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Feature Friday: Intrusion Detection and Prevention

  • 1.  Feature Friday: Intrusion Detection and Prevention

     
    Posted 10-10-2022 15:20

    Hey Everyone,

    It's October. In the States, October ends with Halloween. With Halloween comes scary movies and haunted happenings. I'm actually not too far from Salem, MA where we had some infamous witch trials in 1692. 330 years later, if you visit Salem, you will see all sorts of spooky things: witches, ghosts, ghouls, and demons. It's actually a fun time, but can be pretty scary too. 

     

    But you know what is scarier than witches and ghosts? 

     

    SECURITY BREACHES!  

     

    But hey, it's Feature Friday (my favorite day of the week), so to give you a little ease this Halloween season, I thought I would discuss the Session Smart Router's Intrusion Detection and Prevention or IDP.


    What is IDP?

    Let's start by defining what IDP is. IDP is actually the term used to describe two function: IDS or Intrusion Detection System and IPS or Intrusion Prevention Systems. IDS or Intrusion Detection System is the process of monitoring your network traffic and analyzing it for signs of intrusions. With an IDS, if an attack is detected, then an alert will be sent out, thus the name. IPS or Intrusion Prevention Systems is the process of stopping any detected incidents. So, noticing behavior that doesn't seem right and then not allowing it to happen, basically blocking bad traffic. 

     

    Did you know that the Session Smart Router has Intrusion Detection and Prevention functionality???

     

    That's right, you can use your SSR, which is already doing your routing, to add an additional layer of security to your network. Since traffic is already passing through your SSR, why not have it alert and prevent malicious activity as well? That makes sense to me!

     
    IDP in the SSR

    So how does IDP work in the SSR? Well, the SSR's Intrusion Detection and Prevention System leverages the Juniper IDP Signature Database, providing state of the art protection against the most up-to-date vulnerabilities. The database contains definitions of attack objects and application signatures defined in the form of an IDP policy ruleset that is updated regularly. By automatically downloading the latest definitions and application signatures, the SSR is able to provide cutting edge security solutions for your network.

     

    Enabling this functionality is super-easy. All you do is apply a profile to your access-policies. The currently available profiles are:

    • Alert – When the IDP engine detects malicious traffic on the network, only an alert is generated. 
    • Standard – Each type and severity of attack has a Juniper-defined, non-configurable action that is enforced when an attack is detected. These actions include:
      • Close the client and server TCP connection.
      • Drop current and all subsequent packets.
      • Alert only, no additional action taken.
    • Strict – Similar to Standard, but when an attack is detected, it is more likely to get blocked than the Standard profile. 


    Thin or Thick Branch?

    Ok, so here's the real question, Thin Branch or Thick Branch? No, I'm not talking about trees or the type of kindling you use for your fires here, I'm asking you, do you prefer to have your security done at the branch (Thick Branch) or send the traffic up to the cloud and have it done in the cloud keeping your branch footprint small (Thin Branch). You could always do both too and have some protection done at the branch and some done up in the cloud. For a Thin Branch, I might set my IDP profile to Alert or Standard and then send my traffic up to some of my SaaS Security products. For a Thick Branch, I would choose Standard or Strict and then I can send my traffic directly to the Datacenter or internet.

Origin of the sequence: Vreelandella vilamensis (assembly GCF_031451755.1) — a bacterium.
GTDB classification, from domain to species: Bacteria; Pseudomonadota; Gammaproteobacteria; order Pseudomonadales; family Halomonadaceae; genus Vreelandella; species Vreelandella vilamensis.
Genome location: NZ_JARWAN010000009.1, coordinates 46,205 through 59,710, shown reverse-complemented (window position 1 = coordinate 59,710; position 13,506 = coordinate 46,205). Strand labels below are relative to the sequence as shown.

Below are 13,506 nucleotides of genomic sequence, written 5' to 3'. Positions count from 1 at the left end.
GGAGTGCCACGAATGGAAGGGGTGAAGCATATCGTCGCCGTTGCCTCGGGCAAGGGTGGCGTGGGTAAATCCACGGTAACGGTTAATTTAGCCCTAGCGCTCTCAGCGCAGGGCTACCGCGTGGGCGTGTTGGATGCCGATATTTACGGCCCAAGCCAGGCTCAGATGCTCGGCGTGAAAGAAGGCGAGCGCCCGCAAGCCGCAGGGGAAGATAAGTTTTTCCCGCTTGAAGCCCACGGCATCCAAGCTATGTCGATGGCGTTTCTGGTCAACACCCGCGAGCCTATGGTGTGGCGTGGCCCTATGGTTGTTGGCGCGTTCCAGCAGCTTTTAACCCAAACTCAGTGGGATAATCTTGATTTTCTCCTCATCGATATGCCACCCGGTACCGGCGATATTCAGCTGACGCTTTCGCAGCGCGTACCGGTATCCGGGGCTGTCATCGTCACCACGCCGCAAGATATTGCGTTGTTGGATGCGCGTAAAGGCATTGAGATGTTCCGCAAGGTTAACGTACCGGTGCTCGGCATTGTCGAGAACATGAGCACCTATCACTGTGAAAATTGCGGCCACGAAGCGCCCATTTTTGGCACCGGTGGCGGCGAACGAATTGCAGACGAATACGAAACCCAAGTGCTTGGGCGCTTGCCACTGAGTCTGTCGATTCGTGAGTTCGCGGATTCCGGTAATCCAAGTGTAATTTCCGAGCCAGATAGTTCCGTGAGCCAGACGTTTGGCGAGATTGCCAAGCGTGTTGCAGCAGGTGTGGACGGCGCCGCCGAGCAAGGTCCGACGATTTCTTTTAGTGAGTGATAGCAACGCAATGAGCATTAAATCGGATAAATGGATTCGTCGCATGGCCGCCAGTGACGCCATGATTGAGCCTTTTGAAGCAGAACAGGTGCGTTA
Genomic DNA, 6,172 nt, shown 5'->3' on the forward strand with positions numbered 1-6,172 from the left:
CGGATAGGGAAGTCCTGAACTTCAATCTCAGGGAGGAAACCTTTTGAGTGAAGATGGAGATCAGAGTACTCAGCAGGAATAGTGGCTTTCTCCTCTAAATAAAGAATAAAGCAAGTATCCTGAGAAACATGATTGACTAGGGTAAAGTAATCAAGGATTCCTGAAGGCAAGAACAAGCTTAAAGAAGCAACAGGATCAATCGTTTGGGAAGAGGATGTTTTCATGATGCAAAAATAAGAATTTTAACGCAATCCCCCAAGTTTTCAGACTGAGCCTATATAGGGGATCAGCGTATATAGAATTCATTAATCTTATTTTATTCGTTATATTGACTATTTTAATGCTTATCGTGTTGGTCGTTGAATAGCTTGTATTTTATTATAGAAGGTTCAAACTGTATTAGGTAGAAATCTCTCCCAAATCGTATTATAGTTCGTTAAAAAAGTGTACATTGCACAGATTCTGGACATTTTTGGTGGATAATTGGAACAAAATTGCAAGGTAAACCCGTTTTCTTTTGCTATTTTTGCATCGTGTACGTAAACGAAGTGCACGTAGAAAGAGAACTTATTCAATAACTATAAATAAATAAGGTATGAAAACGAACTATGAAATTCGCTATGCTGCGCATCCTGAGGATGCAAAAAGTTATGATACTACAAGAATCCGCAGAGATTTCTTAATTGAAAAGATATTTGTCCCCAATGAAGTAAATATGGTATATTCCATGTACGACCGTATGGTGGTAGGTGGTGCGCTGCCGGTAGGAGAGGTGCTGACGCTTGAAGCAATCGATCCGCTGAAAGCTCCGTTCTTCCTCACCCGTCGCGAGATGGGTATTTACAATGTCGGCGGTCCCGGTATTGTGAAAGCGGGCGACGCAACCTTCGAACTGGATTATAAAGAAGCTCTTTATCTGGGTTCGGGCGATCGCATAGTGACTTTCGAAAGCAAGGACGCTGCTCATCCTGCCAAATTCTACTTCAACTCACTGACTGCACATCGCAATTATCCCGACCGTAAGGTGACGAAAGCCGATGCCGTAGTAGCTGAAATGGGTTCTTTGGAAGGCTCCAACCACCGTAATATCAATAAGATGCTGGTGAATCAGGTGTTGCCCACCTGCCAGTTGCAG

SD-Branch or SASE?

    This comes to mind a debate I recently had with my friends over SASE vs SD-Branch. With SASE, you will have a Thin Branch approach where you do all of your protection in the cloud:

    • FWaaS
    • SWG
    • CASB
    • ZTNA

     

    With SD-Branch, you are doing all the work at the Branch, making your branches like tiny fortresses that you manage with one system. Both approaches have very valid use cases, it's really just which approach do you prefer. 

     

    One thing I do want to point out is that Juniper offers solutions for both approaches. If you want the SD-Branch, then I would recommend going with the Full Stack where you have wired, wireless and WAN, as well as on-prem security: https://www.juniper.net/us/en/solutions/artificial-intelligence-for-it-operations-aiops.html

     

    To get the full SASE architecture, just add the Secure Edge to your Full Stack: https://www.juniper.net/us/en/solutions/sase.html

     

    Anyway, I got way more excited about this post than I thought I would. I really love cyber security. On that note, I want to hear from you. Tell me about your feelings towards cyber security or answer any of the questions below:

    • Have you used the SSR's IDP feature yet?
    • Do you prefer your SSR not using IDP, using IDP as an IDS (with Alert), using IDP on the Standard profile, or using IDP on the Strict profile?
    • When it comes to security, which camp are you in: Thin Branch or Thick Branch?
    • What are your thoughts on SASE and SD-Branch?
    • What are you doing for Halloween?

     

    Useful links:

     

    I hope you have a great October and I can't wait to write to you again right before Halloween! Take care!

    #FeatureFridays #IDP #ids #IPS #FullStack #SD-WAN #SD-Branch #SASE 

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    Justin Melloni
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